New Year’s resolutions are commitments of change that coincide with the New Year. In 2013 you can help your children kick off their New Year with change and growth by helping them set their own resolutions! Even if your kids are too young to fully grasp what a resolution is, helping your children become healthier, overcome obstacles and achieve success is going to put them on the right path for appreciating the renewing spirit that comes with Jan. 1.

Get started by setting a few goals for your children yourself. If they’re inside playing video games too much, think about getting them involved with team sports or going to the park more often. If they’re at the age where they can be more responsible around the house, think of a few chores that they can do. Think about how your children are going to become the types of young adults you want them to be, and put them on the path to success.

Next, talk to your kids about resolutions. Let them know that the New Year is coming and that they should set goals for that year. See if they have any ideas, like getting better grades in school or being nicer to siblings. From there you can easily combine your ideas from above into a few actionable items that your kids can do every day, week, or month, that will help them achieve their goals.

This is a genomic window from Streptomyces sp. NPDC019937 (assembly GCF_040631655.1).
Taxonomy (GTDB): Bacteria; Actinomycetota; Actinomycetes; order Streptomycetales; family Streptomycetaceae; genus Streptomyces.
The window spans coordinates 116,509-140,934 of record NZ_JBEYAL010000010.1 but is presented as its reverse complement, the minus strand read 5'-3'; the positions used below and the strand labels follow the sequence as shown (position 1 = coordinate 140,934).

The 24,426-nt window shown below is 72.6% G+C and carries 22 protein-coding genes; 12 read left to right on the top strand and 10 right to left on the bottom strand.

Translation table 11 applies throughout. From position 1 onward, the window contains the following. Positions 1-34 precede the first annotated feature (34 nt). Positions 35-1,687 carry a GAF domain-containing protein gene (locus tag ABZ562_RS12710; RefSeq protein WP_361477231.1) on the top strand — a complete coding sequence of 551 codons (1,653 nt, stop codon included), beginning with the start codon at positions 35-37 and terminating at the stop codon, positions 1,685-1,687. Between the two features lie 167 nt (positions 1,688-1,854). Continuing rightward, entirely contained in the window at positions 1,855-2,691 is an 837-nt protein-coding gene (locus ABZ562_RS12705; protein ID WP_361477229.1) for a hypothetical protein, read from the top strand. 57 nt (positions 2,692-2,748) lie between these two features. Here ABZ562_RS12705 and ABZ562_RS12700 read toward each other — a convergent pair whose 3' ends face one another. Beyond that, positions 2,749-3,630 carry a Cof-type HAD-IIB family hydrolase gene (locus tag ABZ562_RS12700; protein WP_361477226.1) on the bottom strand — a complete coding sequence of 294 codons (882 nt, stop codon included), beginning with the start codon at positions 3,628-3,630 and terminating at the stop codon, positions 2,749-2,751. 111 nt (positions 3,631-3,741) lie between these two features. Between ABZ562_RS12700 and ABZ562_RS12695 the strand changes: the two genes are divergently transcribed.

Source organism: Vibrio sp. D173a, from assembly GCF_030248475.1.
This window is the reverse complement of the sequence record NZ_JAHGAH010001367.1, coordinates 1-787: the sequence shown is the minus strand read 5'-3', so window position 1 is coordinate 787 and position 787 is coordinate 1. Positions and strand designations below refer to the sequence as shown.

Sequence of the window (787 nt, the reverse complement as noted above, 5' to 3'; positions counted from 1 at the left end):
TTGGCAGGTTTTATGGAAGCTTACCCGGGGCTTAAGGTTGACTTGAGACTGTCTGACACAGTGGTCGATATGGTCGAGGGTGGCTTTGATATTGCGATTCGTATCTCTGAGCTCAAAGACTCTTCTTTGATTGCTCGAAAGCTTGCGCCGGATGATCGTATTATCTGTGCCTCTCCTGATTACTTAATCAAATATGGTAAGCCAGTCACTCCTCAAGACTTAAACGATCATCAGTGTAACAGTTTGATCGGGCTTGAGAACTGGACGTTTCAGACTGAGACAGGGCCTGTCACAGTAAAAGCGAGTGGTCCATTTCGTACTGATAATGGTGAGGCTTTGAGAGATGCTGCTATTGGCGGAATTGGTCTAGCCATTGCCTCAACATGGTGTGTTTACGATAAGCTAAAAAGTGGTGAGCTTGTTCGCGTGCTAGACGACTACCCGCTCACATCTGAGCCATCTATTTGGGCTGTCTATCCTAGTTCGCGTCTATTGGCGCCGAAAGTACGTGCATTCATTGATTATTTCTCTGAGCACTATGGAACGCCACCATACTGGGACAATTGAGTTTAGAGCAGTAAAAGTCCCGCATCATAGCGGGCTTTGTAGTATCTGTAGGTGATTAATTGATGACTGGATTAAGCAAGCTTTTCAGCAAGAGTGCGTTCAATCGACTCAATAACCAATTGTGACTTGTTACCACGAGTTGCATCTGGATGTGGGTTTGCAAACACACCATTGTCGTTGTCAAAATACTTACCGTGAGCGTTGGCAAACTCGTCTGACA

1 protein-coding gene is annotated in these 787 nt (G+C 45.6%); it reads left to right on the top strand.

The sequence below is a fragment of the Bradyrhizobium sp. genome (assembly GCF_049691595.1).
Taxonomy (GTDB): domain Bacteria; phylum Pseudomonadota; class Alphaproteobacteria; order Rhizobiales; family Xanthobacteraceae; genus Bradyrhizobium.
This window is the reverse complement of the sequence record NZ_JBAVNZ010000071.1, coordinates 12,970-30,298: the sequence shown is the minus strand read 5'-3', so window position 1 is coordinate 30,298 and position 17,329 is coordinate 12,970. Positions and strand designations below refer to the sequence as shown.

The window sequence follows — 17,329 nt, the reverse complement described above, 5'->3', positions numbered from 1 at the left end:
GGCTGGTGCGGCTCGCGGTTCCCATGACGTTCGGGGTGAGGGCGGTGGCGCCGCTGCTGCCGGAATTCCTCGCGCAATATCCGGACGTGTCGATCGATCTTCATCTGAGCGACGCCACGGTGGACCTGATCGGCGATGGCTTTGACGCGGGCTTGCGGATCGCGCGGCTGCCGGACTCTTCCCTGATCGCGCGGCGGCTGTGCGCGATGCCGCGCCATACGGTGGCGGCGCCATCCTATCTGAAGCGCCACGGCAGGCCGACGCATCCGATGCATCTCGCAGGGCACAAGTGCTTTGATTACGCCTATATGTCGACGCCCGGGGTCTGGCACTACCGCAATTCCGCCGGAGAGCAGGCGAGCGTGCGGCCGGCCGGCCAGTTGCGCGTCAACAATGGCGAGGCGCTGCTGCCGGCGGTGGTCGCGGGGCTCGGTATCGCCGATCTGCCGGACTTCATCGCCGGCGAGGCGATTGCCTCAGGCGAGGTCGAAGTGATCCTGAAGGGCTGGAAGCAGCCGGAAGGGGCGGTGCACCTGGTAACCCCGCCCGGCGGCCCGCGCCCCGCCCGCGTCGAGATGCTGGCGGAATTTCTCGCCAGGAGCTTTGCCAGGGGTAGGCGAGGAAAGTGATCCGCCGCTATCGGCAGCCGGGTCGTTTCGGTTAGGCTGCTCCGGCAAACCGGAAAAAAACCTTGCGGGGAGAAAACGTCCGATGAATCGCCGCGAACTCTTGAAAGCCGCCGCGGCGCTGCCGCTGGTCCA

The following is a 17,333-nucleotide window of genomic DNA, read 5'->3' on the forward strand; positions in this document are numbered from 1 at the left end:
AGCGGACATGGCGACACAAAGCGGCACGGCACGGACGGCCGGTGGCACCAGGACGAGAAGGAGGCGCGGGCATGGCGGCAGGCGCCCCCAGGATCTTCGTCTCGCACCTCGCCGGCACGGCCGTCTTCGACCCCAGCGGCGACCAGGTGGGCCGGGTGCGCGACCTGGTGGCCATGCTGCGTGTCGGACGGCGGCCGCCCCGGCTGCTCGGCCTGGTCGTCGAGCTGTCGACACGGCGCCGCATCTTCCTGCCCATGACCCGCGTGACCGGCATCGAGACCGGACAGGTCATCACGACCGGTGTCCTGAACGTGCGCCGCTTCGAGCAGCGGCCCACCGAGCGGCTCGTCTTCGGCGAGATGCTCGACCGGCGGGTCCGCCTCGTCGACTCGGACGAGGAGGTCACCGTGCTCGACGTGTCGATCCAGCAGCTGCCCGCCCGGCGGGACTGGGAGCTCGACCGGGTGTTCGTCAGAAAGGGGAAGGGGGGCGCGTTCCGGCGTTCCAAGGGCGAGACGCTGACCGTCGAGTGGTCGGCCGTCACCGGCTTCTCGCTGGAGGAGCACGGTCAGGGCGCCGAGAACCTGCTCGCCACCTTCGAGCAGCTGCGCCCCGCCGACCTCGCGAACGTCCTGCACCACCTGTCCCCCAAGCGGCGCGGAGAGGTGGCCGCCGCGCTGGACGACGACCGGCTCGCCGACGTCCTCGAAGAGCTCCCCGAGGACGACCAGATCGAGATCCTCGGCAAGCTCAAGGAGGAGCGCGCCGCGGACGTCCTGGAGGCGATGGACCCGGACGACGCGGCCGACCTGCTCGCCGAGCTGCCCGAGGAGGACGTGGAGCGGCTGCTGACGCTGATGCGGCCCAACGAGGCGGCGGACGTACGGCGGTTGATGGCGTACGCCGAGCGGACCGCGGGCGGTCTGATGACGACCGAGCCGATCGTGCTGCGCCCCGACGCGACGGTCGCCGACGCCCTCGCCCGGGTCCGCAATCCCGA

Finally, make it a family activity by getting involved with your kids’ resolutions. If they’re going to spend one night a week learning a new subject in school, plan to spend it with them helping them learn. If they’re going to be doing the dishes after dinner, let them know how you’ll be cleaning up too, so they can really see how they’re involved in the whole process. Whatever you do, make sure your kids know that you are there to support them along the way!

Take a look at some of the New Year’s resolutions that students from Henderson International have planned for 2013 in this video. Have a happy and safe New Year’s Day. We’ll see you in 2013!


This entry was posted on Monday, December 31st, 2012 at 11:54 am and is filed under Community. You can follow any responses to this entry through the RSS 2.0 feed. You can leave a response, or trackback from your own site.


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